His time in Pennsylvania was especially fruitful for his competitive career, which continued in PGA sectional, regional and national tournaments. Ferree won the Tri-State PGA Section Championship and the Tri-State Open Championship twice each. He was the Tri-State PGA Section Player of the Year three times (1976, 1978, 1979), and then its Senior Player of the Year three times (1981, 1982, 1983). And he finished runner-up after losing in a playoff at the 1978 PGA Club Professional Championship.

Ferree turned 50 in 1981 and joined the Champions Tour, then called the Senior PGA Tour and in just its second year of existence. He had a best finish of tied fifth that season, but came 15th on the money list.

Ferree had no wins in his earliest Senior Tour seasons, but he was a prominent player thanks in part to his attire. Ferree liked to play wearing vintage outfits, including knickers and a flat hat (Hogan-style). Several other early Senior Tour golfers dressed similarly. When PGA Tour commissioner Deane Beman decided to redesign one of the tour's early logos, he wanted the figure in the logo to represent that vintage appearance. And Ferree served as the model for the logo.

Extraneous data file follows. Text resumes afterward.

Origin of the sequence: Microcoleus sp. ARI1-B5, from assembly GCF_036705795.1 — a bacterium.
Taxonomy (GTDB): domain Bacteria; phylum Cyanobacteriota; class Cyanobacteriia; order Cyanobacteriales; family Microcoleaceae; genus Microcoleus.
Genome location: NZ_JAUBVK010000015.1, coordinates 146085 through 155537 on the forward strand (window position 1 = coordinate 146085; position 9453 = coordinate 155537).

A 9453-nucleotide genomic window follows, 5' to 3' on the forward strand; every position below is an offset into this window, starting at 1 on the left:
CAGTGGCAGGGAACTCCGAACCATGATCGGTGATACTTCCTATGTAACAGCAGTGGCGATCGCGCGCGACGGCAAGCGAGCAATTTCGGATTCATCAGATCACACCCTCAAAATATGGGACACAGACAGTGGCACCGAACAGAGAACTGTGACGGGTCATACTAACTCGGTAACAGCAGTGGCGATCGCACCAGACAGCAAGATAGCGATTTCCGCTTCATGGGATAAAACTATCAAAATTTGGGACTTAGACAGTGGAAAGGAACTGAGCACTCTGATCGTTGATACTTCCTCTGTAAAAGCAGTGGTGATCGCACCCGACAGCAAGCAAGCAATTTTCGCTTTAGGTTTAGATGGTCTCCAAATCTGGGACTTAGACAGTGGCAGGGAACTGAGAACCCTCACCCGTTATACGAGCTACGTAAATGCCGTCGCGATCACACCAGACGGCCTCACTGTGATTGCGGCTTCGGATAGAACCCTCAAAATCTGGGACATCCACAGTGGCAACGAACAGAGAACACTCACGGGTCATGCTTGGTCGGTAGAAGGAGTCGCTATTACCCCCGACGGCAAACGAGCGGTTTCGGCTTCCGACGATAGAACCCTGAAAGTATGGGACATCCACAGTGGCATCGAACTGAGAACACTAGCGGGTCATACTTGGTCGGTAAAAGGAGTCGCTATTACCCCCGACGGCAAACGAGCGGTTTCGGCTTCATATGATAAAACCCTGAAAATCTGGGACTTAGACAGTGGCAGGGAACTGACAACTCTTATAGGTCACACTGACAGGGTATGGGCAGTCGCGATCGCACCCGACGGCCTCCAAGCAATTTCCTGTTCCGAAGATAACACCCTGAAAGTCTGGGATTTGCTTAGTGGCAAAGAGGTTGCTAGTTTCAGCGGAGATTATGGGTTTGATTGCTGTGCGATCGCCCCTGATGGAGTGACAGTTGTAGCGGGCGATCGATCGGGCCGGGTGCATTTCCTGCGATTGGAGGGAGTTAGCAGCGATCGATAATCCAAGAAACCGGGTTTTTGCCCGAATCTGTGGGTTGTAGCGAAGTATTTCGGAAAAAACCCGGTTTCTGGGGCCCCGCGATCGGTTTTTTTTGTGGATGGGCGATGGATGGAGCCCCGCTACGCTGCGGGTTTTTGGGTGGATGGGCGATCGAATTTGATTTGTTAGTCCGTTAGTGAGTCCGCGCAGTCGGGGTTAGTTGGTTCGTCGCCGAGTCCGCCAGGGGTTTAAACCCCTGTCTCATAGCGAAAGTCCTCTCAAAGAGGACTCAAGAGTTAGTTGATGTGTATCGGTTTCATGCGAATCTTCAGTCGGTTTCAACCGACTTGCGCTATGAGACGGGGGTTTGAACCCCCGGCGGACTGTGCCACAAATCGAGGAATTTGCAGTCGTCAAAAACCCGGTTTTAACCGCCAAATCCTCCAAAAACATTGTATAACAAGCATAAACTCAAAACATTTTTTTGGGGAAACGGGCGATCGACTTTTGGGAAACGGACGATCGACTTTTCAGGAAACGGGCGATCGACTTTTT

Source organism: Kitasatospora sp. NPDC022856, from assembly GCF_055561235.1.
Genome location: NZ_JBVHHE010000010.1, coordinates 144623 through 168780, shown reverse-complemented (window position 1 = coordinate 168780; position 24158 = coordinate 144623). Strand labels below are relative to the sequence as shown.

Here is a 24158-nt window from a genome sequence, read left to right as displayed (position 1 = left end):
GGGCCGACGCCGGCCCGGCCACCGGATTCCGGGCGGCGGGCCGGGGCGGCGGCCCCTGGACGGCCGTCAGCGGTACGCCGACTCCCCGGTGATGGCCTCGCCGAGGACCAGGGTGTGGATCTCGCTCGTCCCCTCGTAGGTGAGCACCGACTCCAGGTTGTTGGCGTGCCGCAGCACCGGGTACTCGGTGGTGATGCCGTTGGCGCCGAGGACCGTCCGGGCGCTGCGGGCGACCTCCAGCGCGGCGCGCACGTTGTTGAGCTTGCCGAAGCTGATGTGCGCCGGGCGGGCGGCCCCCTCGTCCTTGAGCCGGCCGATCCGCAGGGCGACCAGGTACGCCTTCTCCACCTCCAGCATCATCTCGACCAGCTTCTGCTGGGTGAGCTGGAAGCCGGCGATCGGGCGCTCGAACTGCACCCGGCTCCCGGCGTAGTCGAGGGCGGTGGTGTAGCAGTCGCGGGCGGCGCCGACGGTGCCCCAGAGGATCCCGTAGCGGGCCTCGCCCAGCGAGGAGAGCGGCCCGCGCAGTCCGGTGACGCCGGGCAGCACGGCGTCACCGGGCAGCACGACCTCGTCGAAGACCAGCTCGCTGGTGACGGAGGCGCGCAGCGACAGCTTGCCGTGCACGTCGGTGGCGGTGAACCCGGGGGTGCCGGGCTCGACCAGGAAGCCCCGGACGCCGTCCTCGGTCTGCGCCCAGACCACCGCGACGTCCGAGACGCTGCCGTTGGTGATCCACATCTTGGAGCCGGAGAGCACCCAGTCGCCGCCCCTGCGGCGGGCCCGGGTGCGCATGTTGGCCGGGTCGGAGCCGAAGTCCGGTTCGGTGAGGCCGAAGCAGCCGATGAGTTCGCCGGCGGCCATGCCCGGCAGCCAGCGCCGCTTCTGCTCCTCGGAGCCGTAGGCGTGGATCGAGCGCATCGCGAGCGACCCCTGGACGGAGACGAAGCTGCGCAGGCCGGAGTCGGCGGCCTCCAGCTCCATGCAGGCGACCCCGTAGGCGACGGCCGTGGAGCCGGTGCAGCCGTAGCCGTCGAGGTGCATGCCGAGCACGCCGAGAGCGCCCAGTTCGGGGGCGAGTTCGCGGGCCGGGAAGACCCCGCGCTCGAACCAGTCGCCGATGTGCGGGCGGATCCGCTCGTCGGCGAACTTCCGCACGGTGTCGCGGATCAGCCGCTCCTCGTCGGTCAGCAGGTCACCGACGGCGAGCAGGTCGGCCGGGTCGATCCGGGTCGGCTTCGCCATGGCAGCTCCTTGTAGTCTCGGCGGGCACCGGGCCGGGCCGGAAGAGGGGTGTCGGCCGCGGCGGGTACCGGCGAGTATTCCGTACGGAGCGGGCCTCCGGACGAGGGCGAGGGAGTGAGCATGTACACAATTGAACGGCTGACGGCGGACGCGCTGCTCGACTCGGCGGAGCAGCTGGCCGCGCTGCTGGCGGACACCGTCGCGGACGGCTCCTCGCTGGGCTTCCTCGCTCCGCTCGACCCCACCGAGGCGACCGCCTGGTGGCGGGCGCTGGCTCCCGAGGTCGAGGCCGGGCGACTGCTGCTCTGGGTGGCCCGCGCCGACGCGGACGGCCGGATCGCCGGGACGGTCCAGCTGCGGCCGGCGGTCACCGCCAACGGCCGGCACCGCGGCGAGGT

Despite no wins, Ferree was a consistent contender into the mid-1980s. He was 11th on the money list in 1983, 13th in 1984, and had his only Top 10 money list finish in 1985 with ninth place.

But he finally did win. Ferree's first victory on the senior circuit came in 1986, when he won the Greater Grand Rapids Open in a playoff. Ferree beat Gene Littler and Chi Chi Rodriguez with a birdie on the first extra hole.

Earlier that year, Ferree had lost in a playoff to Don January at the Greenbrier American Express Championship. He also got into playoffs, but lost, at the 1987 Seniors International Golf Championship (to Al Geiberger) and the 1989 GTE Suncoast Classic (to Bob Charles, with Harold Henning and Dave Hill also in the playoff).